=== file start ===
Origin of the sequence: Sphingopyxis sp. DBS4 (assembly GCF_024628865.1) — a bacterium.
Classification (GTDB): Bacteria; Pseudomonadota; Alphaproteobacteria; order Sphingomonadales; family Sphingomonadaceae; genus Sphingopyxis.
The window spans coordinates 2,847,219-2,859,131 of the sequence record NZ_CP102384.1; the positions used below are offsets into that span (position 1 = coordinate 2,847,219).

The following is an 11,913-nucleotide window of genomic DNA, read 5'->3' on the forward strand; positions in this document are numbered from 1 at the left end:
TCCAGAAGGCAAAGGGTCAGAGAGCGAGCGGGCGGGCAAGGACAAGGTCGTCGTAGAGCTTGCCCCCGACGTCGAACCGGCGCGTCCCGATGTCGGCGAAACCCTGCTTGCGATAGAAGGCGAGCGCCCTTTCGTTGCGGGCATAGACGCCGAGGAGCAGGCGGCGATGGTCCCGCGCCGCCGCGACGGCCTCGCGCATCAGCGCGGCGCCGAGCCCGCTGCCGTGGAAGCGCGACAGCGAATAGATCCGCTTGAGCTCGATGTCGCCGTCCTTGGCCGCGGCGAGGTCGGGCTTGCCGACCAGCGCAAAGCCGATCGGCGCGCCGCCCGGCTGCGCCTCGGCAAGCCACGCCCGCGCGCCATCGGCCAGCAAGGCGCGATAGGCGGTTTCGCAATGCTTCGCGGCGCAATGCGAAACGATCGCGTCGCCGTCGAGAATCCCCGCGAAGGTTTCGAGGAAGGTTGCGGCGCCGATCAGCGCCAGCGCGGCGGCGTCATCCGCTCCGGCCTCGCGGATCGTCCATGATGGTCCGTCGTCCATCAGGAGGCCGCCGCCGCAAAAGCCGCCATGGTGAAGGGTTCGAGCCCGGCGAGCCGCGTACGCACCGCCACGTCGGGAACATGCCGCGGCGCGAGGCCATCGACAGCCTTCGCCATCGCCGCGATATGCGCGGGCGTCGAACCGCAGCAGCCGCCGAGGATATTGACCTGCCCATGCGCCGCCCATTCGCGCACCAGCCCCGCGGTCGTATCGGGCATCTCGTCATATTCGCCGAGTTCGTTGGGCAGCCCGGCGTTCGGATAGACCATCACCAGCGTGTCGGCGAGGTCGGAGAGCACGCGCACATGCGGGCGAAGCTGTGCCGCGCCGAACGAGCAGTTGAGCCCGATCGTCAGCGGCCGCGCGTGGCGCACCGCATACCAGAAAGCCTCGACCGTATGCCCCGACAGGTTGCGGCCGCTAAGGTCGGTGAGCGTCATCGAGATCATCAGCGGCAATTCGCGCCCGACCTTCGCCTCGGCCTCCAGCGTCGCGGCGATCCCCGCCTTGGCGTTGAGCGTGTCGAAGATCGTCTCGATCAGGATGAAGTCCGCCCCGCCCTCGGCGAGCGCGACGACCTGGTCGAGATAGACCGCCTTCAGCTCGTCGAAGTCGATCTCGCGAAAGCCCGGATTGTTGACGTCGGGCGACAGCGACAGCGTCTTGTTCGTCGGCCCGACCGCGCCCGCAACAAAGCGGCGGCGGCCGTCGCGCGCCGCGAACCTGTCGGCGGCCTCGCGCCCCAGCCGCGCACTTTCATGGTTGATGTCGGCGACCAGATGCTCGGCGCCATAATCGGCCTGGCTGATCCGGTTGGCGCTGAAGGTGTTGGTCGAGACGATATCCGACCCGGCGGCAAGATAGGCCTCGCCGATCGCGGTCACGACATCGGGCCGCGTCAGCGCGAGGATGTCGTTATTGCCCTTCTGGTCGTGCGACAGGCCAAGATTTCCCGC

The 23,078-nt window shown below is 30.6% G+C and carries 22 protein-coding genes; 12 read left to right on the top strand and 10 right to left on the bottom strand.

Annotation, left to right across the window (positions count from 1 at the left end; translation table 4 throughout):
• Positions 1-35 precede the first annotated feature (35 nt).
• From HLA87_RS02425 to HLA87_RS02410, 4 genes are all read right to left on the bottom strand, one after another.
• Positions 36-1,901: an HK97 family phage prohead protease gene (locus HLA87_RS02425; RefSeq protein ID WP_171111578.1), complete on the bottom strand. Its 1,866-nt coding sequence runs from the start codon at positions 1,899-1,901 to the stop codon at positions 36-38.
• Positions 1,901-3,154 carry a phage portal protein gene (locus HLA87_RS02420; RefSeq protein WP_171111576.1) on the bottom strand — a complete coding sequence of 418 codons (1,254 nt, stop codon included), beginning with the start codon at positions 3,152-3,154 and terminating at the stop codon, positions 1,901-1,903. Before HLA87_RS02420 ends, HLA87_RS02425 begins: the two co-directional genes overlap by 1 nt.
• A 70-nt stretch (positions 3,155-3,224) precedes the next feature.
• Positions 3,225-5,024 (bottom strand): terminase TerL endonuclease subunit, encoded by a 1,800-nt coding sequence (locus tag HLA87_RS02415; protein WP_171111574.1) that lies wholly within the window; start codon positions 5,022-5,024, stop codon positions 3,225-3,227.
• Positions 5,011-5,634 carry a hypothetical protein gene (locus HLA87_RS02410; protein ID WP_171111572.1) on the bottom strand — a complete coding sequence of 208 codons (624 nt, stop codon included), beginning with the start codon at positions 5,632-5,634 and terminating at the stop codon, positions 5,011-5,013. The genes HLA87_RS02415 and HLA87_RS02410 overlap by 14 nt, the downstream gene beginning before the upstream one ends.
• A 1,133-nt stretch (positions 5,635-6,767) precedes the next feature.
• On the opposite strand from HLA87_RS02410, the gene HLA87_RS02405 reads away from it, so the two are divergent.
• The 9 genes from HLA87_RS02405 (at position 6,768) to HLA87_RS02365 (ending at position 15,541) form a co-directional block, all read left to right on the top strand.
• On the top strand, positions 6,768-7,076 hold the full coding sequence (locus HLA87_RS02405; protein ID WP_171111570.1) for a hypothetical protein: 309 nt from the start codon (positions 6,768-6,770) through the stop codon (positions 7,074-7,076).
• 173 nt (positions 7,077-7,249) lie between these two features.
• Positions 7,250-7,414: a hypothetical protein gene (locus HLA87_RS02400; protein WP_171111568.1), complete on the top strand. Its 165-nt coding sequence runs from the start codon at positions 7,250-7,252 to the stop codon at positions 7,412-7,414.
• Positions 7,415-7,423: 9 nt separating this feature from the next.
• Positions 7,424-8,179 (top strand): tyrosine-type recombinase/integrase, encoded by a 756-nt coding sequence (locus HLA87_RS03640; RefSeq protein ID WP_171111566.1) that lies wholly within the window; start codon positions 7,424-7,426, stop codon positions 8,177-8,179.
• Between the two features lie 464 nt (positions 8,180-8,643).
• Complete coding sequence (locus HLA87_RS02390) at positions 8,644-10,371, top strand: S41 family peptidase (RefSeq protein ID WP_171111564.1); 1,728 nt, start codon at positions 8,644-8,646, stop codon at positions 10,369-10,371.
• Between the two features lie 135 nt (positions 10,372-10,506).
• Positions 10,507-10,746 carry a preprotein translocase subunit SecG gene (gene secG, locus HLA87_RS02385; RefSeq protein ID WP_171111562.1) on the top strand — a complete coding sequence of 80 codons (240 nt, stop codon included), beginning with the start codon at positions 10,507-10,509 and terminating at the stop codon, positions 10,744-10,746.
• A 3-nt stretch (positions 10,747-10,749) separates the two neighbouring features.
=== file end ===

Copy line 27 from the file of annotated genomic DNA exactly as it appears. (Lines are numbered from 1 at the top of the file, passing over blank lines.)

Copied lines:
• A 3-nt stretch (positions 10,747-10,749) separates the two neighbouring features.